Perils Of Illiteracy

Here’s a thought which starts off well, and ends in unintentional hilarity.

“Meanwhile, moving to an unknown place is far from out of character. This time four years ago, I packed up my car in Ohio and drove out west with no plans for two months. In 2018 I hitchhiked around south Peru. Later that summer I landed in Bali with no agenda and a month to spare. While island hopping in Gili, I was caught near the center of an earthquake when I was far from sober prompting me to evacuate.”

You see, “to evacuate” means to empty out, or to be emptied out.  Towns and buildings may be evacuated (by emptying them of people, for instance), but people aren’t evacuated, unless some form of laxative, diuretic or similar are in the picture.

So when the idiot quoted says “I was caught near the center of an earthquake when I was far from sober prompting me to evacuate”, what comes across is actually “I was caught near the center of an earthquake when I was far from sober prompting me to shit myself”  — funny, but I don’t think that’s quite what he was trying to say.

And in The Federalist, too… [sigh]


  1. Reminds me of a story I read in a local newspaper many years back. The so called reporter stated that a guy had been “electrocuted” in an industrial accident and he was now bringing a lawsuit against his employer. Since the definition of electrocution is to kill by electric shock I thought that the story should have been submitted to the Church as evidence of a miracle. Just like the lawyer commercials that start with “If you have died of asbestos exposure, please call this number…. “

  2. It’s scary. Just this morning I received the following on the Facebook (yeah, I know)

    “You may want to do some research into the history and beginnings of policing in the southern United States. You will find that deep in its roots is explicit racism.”

    To which I reply “Well, no, my FB friend. You MAY want to do some research into the history of your mom. You may find that she got her start giving blowjobs to sailors down by the pier. Of course, you may not.”

    Unfortunately, this is what passes for logical discussions these days, which is why I come back to your blog. Thanks!

  3. Yes, I read this in The Federalist yesterday and noted the error, but then again when compared to much of what is written today (correction – what is TYPED today – nobody actually writes with pen and paper), it is a small mistake.

    It is a reflection of the state of our education system. It’s more than that, it’s an indictment of the failure to teach rather than indoctrinate. Look and listen to the writings and spoken words of our “elite” media – under educated and brainwashed lemmings!

  4. Does ‘decimate’ still mean ‘reduce by ten-percent’?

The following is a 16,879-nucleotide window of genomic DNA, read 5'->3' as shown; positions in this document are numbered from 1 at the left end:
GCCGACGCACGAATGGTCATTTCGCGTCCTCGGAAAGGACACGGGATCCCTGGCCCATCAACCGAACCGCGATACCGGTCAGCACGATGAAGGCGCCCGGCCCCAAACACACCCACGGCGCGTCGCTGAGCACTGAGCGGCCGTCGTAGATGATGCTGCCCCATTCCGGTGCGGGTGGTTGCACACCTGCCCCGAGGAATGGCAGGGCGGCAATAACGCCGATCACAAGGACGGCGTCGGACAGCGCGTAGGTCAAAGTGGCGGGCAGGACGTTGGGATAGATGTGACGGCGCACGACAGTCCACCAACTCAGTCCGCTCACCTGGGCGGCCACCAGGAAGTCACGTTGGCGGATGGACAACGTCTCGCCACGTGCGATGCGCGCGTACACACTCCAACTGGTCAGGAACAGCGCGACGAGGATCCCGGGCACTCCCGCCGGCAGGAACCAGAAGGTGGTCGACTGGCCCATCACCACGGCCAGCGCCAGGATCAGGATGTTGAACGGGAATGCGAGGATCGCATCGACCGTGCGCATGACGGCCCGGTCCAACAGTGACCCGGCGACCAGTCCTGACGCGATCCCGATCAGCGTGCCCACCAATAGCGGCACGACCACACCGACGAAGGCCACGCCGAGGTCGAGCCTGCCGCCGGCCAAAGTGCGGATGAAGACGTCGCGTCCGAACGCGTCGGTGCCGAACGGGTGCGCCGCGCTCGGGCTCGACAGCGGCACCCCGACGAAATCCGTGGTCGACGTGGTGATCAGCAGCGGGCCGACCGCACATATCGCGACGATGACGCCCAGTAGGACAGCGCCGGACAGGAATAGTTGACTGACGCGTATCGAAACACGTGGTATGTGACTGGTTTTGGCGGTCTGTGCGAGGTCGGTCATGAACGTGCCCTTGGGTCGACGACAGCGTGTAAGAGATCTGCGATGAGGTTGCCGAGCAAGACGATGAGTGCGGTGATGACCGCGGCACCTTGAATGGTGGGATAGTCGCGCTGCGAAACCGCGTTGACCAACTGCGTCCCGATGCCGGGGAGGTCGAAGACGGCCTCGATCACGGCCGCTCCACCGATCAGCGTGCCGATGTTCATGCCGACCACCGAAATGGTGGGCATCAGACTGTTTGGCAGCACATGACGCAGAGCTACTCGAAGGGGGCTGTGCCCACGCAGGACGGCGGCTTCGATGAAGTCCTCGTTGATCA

As in ‘cloth masks are incapable of decimating any virus’.

    Is a ‘face mask’ different from a regular mask?

    If I have more than ‘one’, do I have two, three, or more?
    Do I have ‘ones’, as in ‘those ones’?

    I particularly enjoy the plural of ‘guys’… apparently, lately, the plural is ‘guyses’.

    ‘Where are you?’ is brief and clear.
    ‘Where are you located?’ is clumsy and redundant.

    ‘Whiskey Tango Foxtrot’, while tending to reduce my inherent simmering combat-paranoia by a couple-three degrees anytime I am ‘located’ around ‘you guyses’, also immediately grounds me with a grudging respect for phonetic speakers.

    The whole thing is enough for me to throw my hands up in despair while shouting ‘Phonetic Eureka Czar Knight!’.

    Whiskey Alpha November Kilo Echo Romeo Sahara.

    [ suddenly remembers to breathe ]

    1. I gave up on “decimate” (one in ten) many years ago. Now, of course, it means “utterly destroy” because people are illiterate and lazy withal.

      Kim’s Law of Budget Cuts states that “Anything can be reduced by 10% without too much harm being inflicted” — which is why the Roman army’s punishment for mass desertion or -cowardice in battle was decimation; a one-tenth reduction in force didn’t constitute a serious loss in manpower, but it was an excellent spur for the rest.

      1. Oh, and another tooth-puller for me is “Where are you at?”, the “at” being totally redundant. In modern text-speak (which is basically turning into Ebonics), “were u at” is even worse.

        1. One step at a time.
          I would be happy if we could just get the difference between “lose” and “loose” down pat.

  5. My pet peeve is the singularization of the plural pronouns they, their, etc. I was always taught that you matched singular with singular and plural with plural. The sentence: “Everyone should have their own opinion.” Has always struck my ears as odd. The convention was always to use his as a stand-in. If we’re talking about an all female college, then use her. If that offends you, rewrite the sentence to avoid the problem. As in: “Everyone should form an individual opinion.”

    1. Churchill is said to have once said (or written), “That in English, the masculine embraces the feminine, which is as it should be.” Of course, nowadays, the rule is sexist, and the quotation, and Churchill , too, are heteronormative.

      “Farewell, farewell to my beloved language,
      Once English, now a vile orangutanguage.”

  6. don’t forget irregardless. Which according to Google is a real word. Defined as a nonstandard synonym for regardless.

Comments are closed.